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Weekends I'd Like to See

Friday, August 12, 2011

I'm a fan of special events at Walt Disney World. One of my favorite trips ever was to Star Wars Weekends in 2008. Many of my friends are also big fans of the endurance events at WDW, such as January's Marathon weekend. And heck, I even liked the much-maligned Pirates and Princesses Party at Magic Kingdom.

So, now that Disney's Hollywood Studios has cancelled ESPN The Weekend, I think it's high time we brainstorm on a few new special event weekends, in the hopes that one of them could take its place.  One of my complaints about ESPN The Weekend (other than the awkwardness of that title) is that it wasn't tightly enough tied with the DHS concept. Sports (unlike Star Wars) weren't really a presence in the park other than for The Weekend, so it always felt like a strange fit to me. So, for closer integration with the existing theme elements of the park, I'd argue that special event weekends at DHS should be themed to the movies. Here are my top picks:

Busby Berkeley Awareness Weekend

Sure, you've been on The Great Movie Ride, so you've heard of Footlight Parade, and might even know that Busby Berkeley dance numbers were a key feature of the film. But have you actually *seen* any of his films? C'mon people, this is the man who directed classic performances including Judy Garland's "I've Got Rhythm" and Carmen Miranda's "Lady in the Tutti-Frutti Hat." Let's encourage Disney's Hollywood Studios to get back to its old school Hollywood roots with some outrageous production numbers in the main hub in front of the Sorcerer's Hat. How about a few film screenings, perhaps in the moonlight over Echo Lake? And just imagine the merchandise potential. I want my Tutti Fruitti hat, gosh darn it.

Summer Schlock Weekend

One of the events that rocked my teenage world was the Summer Schlock Festival held at the Off the Wall Cinema in Cambridge Massachusetts, in the summer of 1983. For about 12 hours, we were entertained by movies such as The 5000 Fingers of Doctor T, Plan Nine from Outer Space, and Bride of the Monster. How about a weekend devoted to such schlock classics, movies so bad they're good? I'm sure Disney could find a few of its own to drag out of the vault (um, yeah, I know they wouldn't). Movie screenings and character meet-and-greets could be a big draw for one audience that Disney's been desperately trying (and usually failing) to reach: Teenage boys who think they're too cool for the Mouse. Disney, don't just dress Mickey up in edgy clothes. Meet the kids a little closer to where they are.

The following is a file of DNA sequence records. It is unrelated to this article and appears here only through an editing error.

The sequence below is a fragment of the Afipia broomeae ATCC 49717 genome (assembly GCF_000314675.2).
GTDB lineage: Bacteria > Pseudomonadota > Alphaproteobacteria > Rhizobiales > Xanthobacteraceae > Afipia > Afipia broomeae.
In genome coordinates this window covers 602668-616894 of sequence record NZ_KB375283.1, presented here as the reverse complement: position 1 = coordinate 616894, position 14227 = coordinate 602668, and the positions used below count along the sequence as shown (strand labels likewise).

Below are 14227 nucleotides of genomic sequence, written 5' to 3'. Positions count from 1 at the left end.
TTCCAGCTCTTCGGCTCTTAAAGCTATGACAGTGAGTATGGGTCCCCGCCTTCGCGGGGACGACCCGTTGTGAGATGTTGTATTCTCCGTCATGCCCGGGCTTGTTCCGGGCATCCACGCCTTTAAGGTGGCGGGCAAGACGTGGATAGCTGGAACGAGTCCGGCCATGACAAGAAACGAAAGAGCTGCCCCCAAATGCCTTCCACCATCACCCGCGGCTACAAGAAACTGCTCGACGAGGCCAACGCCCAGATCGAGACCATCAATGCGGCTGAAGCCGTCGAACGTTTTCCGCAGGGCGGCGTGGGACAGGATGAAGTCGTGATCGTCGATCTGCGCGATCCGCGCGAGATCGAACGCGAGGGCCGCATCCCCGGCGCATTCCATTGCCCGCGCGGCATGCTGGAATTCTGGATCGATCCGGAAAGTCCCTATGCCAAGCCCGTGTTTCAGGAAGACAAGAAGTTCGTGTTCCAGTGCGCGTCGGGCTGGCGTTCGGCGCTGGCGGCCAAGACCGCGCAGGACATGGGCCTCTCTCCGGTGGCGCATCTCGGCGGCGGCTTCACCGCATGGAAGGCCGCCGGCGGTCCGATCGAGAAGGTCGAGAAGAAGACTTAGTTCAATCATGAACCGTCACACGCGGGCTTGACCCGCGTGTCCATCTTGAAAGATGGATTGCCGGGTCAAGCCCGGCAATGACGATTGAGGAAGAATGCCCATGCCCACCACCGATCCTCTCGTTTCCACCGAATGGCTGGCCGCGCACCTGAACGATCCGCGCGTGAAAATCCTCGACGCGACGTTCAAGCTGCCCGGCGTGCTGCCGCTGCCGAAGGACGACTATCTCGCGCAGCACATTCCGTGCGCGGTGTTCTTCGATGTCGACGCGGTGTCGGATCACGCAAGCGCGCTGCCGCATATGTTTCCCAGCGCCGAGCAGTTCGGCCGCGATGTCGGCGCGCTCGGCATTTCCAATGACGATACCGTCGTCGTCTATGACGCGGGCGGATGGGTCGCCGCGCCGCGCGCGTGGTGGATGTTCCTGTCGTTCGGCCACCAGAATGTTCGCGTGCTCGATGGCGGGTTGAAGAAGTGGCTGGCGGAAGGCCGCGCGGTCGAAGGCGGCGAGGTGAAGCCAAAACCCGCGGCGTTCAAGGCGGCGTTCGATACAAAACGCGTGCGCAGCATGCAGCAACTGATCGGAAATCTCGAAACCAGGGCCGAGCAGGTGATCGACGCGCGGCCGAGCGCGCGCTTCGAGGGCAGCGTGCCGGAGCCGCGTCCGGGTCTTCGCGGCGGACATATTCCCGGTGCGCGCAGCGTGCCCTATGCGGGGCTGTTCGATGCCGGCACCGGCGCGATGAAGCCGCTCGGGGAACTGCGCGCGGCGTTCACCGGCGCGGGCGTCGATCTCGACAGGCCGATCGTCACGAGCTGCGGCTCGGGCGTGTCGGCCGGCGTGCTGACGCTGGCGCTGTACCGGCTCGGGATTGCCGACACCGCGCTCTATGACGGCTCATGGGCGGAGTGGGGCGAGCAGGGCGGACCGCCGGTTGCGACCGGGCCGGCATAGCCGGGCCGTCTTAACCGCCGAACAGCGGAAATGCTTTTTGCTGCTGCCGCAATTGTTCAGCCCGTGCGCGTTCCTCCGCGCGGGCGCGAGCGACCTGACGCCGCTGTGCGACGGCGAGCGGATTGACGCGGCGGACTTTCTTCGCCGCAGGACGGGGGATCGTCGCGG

Hollywood Classics Weekend

We've probably all walked down Sunset Boulevard at DHS, on our way to Tower of Terror or Rock'n Roller Coaster. (And some of us have traversed the real thing, in Hollywood, which is just a tad less hygenic, with much more traffic.) But I wonder how many people skipping along to their favorite thrill rides have seen the classic Billy Wilder film, starring Gloria Swanson as Norma Desmond. Do we know when and why she utters her famous line, "I'm ready for my close-up, Mr. DeMille?" Do we know who Mr. DeMille *was*? Just browse through the list of movies featured in the ride (especially in the finale) and you'll find plenty of food for thought. How many times have you heard Bette Davis's advice to "Fasten your seatbelts, it's going to be a bumpy night," from All About Eve? Many of my favorite Hollywood classics are from the 1950s, so I can easily envision a weekend dedicated to just that decade. I imagine not just the movie screenings, but also talks by film historians. Expanding the concept a bit, one could plan special weekends for each decade. The films of the 60s, 70s, or 80s could be used as an organizing platform for any number of events, from hippie costume parties to roller disco skate-offs. And again, just think of the merchandise!

These ideas may feel a bit far-fetched. But hey Disney, let's think big! I heard some guy once said that "It's kind of fun to do the impossible." In this world of corporate synergies and brand awareness, let's not forget to try something outrageous.